“They can take a sports drink, a milk, or yogurt drink,” he says. “The feed bag is right on the hill. They will eat straight away.”

Clark says that to grasp why the ski team’s feed bag exists is to understand how the body conducts two fundamental tasks: refueling for energy and rebuilding muscle. Carbohydrates — grains, fruits, vegetables — digest into glucose, and that glucose is gasoline to the muscles. Extra glucose gets stored in the muscles as glycogen to maintain normal blood glucose (sugar level) and fuel the brain. During prolonged exercise, levels of glycogen in the muscles and liver are tapped. Glycogen depletion is associated with fatigue.

A 1966 study showed that after exercising, athletes replaced depleted muscle glycogen more quickly by consuming carbohydrates (such as pasta, potatoes, rice) compared with a high-protein or high-fat diet (such as fried chicken, cheese omelet, steak). The high-protein subjects remained glycogen-depleted for five days, while those on the high-carb diet replaced glycogen in two days.

Carbs do not build or repair muscle. Protein does that job. Clark says that in fine-tuning the science of recovery, studies started reintroducing small amounts of protein to carbohydrates to see if the combo would speed up muscle recovery without sacrificing glycogen refueling.

John Ivy, a kinesiologist at the University of Texas, has been one of the leading scientists advancing ideas about protein. He invented a sports drink used by Michael Phelps and his teammates on the swim team at the Beijing Olympics that’s designed to reduce soreness and promote recovery when consumed soon after racing or working out.

“Immediately post-exercise, muscle is very sensitive to nutrient taken,” Ivy says.

Olympian Billy Demong eats as soon as he can after a challenging workout — even when he does not feel like eating. He competes in cross-country skiing and ski jumping as a Nordic combined specialist.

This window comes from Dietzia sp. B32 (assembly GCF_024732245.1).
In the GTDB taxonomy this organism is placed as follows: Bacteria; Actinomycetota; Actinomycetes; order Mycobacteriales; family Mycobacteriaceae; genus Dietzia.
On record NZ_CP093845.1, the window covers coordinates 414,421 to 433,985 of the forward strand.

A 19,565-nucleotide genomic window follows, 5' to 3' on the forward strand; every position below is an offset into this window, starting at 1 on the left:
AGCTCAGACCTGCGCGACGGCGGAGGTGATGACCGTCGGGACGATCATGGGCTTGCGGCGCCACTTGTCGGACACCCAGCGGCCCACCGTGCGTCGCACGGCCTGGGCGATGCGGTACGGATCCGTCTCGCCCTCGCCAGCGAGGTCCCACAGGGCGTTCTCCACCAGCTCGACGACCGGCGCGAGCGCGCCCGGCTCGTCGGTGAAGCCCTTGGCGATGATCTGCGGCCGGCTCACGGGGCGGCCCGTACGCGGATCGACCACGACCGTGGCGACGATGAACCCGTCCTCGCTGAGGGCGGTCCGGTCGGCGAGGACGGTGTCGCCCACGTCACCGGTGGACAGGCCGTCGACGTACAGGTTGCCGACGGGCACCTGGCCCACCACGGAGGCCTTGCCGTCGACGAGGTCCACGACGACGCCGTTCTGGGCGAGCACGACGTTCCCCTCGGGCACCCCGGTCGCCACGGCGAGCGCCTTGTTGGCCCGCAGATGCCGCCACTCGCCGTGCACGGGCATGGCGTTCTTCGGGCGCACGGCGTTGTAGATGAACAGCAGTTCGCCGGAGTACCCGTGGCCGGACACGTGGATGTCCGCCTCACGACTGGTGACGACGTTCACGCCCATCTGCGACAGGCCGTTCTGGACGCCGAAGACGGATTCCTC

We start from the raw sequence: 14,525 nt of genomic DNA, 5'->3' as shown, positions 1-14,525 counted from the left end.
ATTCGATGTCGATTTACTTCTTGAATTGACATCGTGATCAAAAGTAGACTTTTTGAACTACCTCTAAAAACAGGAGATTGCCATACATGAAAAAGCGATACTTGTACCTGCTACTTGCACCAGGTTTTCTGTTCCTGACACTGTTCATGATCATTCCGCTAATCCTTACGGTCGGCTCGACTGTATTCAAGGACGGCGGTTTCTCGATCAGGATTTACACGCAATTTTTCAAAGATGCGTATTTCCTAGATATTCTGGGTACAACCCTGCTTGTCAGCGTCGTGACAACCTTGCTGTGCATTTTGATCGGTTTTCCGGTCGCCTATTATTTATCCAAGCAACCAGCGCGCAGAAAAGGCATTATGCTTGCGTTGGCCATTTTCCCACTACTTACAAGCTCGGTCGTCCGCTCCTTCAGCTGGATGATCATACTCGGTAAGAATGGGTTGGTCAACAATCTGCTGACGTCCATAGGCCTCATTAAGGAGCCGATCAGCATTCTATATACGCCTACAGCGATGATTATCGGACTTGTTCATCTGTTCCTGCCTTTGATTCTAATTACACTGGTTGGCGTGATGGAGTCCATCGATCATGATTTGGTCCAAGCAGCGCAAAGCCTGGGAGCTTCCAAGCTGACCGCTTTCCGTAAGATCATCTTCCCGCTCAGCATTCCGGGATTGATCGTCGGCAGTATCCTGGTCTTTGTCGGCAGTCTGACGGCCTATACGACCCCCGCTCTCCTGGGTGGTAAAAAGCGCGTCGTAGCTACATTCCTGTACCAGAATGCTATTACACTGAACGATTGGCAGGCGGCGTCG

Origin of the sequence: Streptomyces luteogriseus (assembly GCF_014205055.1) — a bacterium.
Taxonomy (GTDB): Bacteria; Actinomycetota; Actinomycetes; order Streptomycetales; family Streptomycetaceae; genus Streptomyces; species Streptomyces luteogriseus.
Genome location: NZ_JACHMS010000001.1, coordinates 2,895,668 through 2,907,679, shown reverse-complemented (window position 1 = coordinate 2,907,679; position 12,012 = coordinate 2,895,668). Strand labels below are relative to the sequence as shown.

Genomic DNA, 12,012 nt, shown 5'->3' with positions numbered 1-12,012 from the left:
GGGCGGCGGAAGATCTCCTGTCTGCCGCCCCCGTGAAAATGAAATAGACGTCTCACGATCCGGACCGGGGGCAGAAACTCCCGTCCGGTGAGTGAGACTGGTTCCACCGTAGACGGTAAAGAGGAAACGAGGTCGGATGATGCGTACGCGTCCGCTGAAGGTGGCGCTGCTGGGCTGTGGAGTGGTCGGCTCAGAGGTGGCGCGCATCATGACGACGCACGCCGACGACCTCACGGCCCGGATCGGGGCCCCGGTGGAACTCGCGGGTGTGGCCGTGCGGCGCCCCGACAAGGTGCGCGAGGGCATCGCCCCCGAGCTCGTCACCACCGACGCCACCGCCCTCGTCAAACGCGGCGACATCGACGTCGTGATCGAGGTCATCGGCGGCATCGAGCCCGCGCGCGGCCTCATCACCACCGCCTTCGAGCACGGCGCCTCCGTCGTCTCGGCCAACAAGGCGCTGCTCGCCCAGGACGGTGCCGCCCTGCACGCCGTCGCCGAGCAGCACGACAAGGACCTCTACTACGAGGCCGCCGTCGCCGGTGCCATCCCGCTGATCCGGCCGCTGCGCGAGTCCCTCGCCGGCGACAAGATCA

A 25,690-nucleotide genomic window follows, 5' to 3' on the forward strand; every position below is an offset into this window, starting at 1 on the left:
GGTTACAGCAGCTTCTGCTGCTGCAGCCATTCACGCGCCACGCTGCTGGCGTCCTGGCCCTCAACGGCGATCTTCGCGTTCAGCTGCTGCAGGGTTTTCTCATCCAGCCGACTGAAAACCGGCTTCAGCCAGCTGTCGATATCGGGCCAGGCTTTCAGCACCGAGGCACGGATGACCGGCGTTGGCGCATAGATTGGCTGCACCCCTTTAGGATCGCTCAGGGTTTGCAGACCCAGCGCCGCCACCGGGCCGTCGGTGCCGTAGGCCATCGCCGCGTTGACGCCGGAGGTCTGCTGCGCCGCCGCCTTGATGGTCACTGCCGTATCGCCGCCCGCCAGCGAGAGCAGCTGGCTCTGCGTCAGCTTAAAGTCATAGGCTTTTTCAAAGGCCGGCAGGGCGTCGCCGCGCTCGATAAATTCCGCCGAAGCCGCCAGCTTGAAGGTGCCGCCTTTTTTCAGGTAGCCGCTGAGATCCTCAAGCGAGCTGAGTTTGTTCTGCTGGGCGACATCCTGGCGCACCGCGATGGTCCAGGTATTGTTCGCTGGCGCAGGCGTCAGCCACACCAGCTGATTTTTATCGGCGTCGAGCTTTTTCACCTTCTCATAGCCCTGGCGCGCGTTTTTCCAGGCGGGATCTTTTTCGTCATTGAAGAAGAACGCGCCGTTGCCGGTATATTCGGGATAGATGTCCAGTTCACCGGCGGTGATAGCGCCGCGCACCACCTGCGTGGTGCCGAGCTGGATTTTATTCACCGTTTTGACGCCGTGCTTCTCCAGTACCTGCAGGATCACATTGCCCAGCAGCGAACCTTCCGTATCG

“Eating within 30 minutes of a hard or prolonged workout is critical in recovery,” he said. “And actually within 10 minutes is almost twice as good to replenish glycogen stores quickly.”

He likes a “pop like Coke or Fanta immediately and a PB&J (peanut butter and jelly sandwich) soon after, followed by a long cool-down for recovery.”

Kikkan Randall, a cross-country skier in the 2002 and 2006 Olympics, likewise says, “Nutrition after training is super important.” She and Demong are training for the 2010 Olympics in Vancouver.

Her preferred items are sports drinks and gels or a peanut butter and honey sandwich. But she likes to drink chocolate milk or hot chocolate when it is available.

And, she says, she is not averse to the occasional doughnut.


“Doughnuts are probably a little high in fat and lack the proper amount of protein, but it’s carbs and energy back into the body and a good motivator,” she said in an e-mail. “It’s my way of rewarding myself.”

Vonn’s reward after competing is a sports drink, followed by an energy drink for extra glucose.

Still being debated: the ratio of carbohydrates to protein. Which works better: four parts carbs to one part protein, or 2-to-1? Demong goes with the 4-to-1 when he chooses a recovery drink.

Clark says experiment and find out what works for you. She is a big promoter of using natural foods for recovery because they have vitamins, minerals and other health-protective qualities.

“Commercial sports foods can offer convenience — but they are not better than chocolate milk, yogurt, fruit smoothie (made with fruit and yogurt) or any other carb-protein combination.”

Unsure of your recovery needs?

Ivy says you can benefit from carb-protein combos if you work out hard more than 45 minutes at a time, three to four times a week.

Clark, however, has a tip for fitness exercisers, who are mostly trying to lose weight and do not damage muscle or deplete glycogen stores.